• The Time Warp of Dr. Brain had the Space Invaders section.
  • Super Mario Sunshine's file select screen has Mario on a 2-D plane, with the files selected by hitting blocks. Mario can use all his regular platforming moves to play around the blocks.
  • McKids allows you to control the character on the main menu this way also.
  • If this is your first adventure, select "Learn"!
    • Or, if you won't move him left to the above mentioned tutorial, Marshal will automatically enter the "Play" portal.
  • The first Quake I is one of the earliest examples of using this trope, combined with Hub Level. Reason? Well, you choose the difficulty level by entering one of the portals. After that, when you're inside the episode select part, it starts acting more like a Hub Level... Although it's the only part where you can access the Nightmare difficulty.
    • Quake takes it to the next level by allowing you to play the Hub Level in deathmatch mode.
  • Spyro The Dragon 2 consists mainly of level selection hubs and has nothing to do with this trope. Nothing, except this curious example: in the home of the first world, Hunter may propose you to switch the camera from active to passive and vice versa.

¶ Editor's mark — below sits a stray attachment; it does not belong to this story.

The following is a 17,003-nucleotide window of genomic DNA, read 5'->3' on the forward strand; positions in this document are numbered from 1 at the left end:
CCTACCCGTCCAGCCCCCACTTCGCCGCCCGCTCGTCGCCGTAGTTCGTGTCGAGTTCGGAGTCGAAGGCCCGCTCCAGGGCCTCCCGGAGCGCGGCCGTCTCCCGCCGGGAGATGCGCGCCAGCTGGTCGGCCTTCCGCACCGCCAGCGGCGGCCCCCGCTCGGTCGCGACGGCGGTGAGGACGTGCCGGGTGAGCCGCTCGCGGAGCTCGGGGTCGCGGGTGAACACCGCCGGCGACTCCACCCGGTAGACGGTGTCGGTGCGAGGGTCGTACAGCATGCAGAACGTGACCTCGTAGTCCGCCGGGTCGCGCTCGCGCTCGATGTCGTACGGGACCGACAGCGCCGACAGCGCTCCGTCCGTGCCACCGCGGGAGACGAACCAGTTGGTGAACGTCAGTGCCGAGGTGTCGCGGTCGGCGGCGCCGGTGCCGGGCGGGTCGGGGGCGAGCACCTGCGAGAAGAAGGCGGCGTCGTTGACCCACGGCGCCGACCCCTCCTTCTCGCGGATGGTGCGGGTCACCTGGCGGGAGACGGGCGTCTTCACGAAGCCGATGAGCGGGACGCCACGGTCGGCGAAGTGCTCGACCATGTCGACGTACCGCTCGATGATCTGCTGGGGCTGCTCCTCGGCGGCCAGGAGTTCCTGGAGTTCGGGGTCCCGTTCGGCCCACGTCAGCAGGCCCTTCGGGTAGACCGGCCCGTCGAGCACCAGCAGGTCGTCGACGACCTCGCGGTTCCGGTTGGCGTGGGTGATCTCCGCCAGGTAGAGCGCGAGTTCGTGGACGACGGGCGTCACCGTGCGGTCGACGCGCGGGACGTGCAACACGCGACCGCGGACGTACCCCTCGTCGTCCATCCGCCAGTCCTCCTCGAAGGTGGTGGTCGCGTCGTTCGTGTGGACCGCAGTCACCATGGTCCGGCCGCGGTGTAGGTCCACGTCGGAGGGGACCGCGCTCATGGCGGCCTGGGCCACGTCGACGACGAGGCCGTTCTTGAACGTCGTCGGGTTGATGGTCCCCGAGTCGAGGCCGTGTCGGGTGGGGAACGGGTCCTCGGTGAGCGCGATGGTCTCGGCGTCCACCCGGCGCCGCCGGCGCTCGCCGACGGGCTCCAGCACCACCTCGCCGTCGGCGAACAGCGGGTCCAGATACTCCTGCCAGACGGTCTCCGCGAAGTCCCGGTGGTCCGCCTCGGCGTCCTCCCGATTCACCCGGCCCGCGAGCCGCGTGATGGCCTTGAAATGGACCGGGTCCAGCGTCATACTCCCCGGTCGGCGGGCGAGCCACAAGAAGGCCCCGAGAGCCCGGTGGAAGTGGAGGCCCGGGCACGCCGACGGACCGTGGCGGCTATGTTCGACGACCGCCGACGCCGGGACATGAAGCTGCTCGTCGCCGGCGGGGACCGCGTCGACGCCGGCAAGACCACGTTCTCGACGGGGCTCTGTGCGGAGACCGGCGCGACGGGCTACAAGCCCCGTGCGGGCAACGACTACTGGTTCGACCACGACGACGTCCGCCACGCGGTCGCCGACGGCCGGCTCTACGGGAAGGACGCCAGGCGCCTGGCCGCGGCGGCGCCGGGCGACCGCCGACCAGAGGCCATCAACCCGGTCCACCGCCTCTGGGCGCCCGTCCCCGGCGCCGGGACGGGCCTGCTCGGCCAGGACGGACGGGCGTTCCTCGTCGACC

• Likewise, Zoe will do the same in the first homeworld of the third game.
  • Used in a little Game Maker fangame, Bowser Jr..
  • Latest versions of Sauerbraten do throw you into the "multiplayer map by default", should only you run the executable, but the catch is this: press ESC to summon the options menu, and you not only may point the menu buttons with your crosshair... you may actually freely walk around them.
  • Several I Wanna Be the Guy fangames that use I Wanna Be The Engine or its variations as a base. But not those that throw you into the game DIRECTLY after the game starts running.
    • Subverted in I Wanna Be The Shrine Maiden: you have two options to choose from: "Start" and "Tutorial". "Start" is self-explanatory, but when you try to jump on "Tutorial"... Splat. Okay, let's just say the main menu IS the first level after all.